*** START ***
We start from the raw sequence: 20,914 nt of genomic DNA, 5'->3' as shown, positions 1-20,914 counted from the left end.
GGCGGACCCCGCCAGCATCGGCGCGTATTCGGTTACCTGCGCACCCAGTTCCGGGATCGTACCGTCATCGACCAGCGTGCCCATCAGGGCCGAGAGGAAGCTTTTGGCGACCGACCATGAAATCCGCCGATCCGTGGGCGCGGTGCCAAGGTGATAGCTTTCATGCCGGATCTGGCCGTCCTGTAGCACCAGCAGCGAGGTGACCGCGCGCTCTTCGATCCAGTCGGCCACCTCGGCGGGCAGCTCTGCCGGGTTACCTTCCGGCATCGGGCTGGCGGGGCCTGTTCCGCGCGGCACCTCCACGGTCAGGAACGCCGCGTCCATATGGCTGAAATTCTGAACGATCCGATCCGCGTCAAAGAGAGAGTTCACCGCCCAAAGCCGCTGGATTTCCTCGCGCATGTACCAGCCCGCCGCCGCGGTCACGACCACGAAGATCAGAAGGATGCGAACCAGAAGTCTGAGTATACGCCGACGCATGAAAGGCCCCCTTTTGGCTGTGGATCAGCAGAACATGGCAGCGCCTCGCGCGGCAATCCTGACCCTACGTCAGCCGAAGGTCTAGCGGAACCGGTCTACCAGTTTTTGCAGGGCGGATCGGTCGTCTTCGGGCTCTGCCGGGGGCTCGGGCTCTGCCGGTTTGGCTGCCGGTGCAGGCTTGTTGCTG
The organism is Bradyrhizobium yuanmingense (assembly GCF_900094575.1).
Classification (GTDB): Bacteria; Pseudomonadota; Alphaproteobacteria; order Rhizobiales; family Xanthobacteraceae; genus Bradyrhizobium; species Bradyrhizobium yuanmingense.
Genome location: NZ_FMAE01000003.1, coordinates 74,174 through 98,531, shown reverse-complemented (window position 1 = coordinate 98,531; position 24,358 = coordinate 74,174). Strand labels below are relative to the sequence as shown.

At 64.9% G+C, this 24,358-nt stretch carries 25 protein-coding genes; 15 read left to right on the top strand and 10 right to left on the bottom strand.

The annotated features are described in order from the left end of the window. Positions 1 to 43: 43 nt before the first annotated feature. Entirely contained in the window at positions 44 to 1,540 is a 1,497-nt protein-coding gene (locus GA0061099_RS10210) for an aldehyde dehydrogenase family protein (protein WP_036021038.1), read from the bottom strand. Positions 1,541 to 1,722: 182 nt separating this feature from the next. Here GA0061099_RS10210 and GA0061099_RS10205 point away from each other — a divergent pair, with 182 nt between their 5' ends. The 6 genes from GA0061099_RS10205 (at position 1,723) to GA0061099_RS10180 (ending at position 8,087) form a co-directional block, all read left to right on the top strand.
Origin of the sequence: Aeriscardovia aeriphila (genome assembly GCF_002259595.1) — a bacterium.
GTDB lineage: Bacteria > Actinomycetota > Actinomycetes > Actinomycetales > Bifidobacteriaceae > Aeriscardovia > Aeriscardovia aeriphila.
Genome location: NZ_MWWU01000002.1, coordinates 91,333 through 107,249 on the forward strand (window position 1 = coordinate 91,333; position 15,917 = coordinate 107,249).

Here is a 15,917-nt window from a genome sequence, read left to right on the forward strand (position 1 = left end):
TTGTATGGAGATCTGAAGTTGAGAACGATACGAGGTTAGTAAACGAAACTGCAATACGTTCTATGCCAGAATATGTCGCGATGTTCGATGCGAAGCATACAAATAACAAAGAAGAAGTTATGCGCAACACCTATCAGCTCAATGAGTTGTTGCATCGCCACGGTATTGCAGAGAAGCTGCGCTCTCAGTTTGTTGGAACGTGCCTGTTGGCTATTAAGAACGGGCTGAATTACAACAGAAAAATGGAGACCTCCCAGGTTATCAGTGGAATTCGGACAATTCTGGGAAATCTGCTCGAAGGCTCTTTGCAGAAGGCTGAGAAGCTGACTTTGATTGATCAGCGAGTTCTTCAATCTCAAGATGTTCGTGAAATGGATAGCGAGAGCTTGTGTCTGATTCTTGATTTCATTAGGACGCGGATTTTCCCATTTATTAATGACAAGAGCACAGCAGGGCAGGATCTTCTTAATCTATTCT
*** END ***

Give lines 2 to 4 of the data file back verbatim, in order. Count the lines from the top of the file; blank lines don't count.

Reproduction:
GGCGGACCCCGCCAGCATCGGCGCGTATTCGGTTACCTGCGCACCCAGTTCCGGGATCGTACCGTCATCGACCAGCGTGCCCATCAGGGCCGAGAGGAAGCTTTTGGCGACCGACCATGAAATCCGCCGATCCGTGGGCGCGGTGCCAAGGTGATAGCTTTCATGCCGGATCTGGCCGTCCTGTAGCACCAGCAGCGAGGTGACCGCGCGCTCTTCGATCCAGTCGGCCACCTCGGCGGGCAGCTCTGCCGGGTTACCTTCCGGCATCGGGCTGGCGGGGCCTGTTCCGCGCGGCACCTCCACGGTCAGGAACGCCGCGTCCATATGGCTGAAATTCTGAACGATCCGATCCGCGTCAAAGAGAGAGTTCACCGCCCAAAGCCGCTGGATTTCCTCGCGCATGTACCAGCCCGCCGCCGCGGTCACGACCACGAAGATCAGAAGGATGCGAACCAGAAGTCTGAGTATACGCCGACGCATGAAAGGCCCCCTTTTGGCTGTGGATCAGCAGAACATGGCAGCGCCTCGCGCGGCAATCCTGACCCTACGTCAGCCGAAGGTCTAGCGGAACCGGTCTACCAGTTTTTGCAGGGCGGATCGGTCGTCTTCGGGCTCTGCCGGGGGCTCGGGCTCTGCCGGTTTGGCTGCCGGTGCAGGCTTGTTGCTG
The organism is Bradyrhizobium yuanmingense (assembly GCF_900094575.1).
Classification (GTDB): Bacteria; Pseudomonadota; Alphaproteobacteria; order Rhizobiales; family Xanthobacteraceae; genus Bradyrhizobium; species Bradyrhizobium yuanmingense.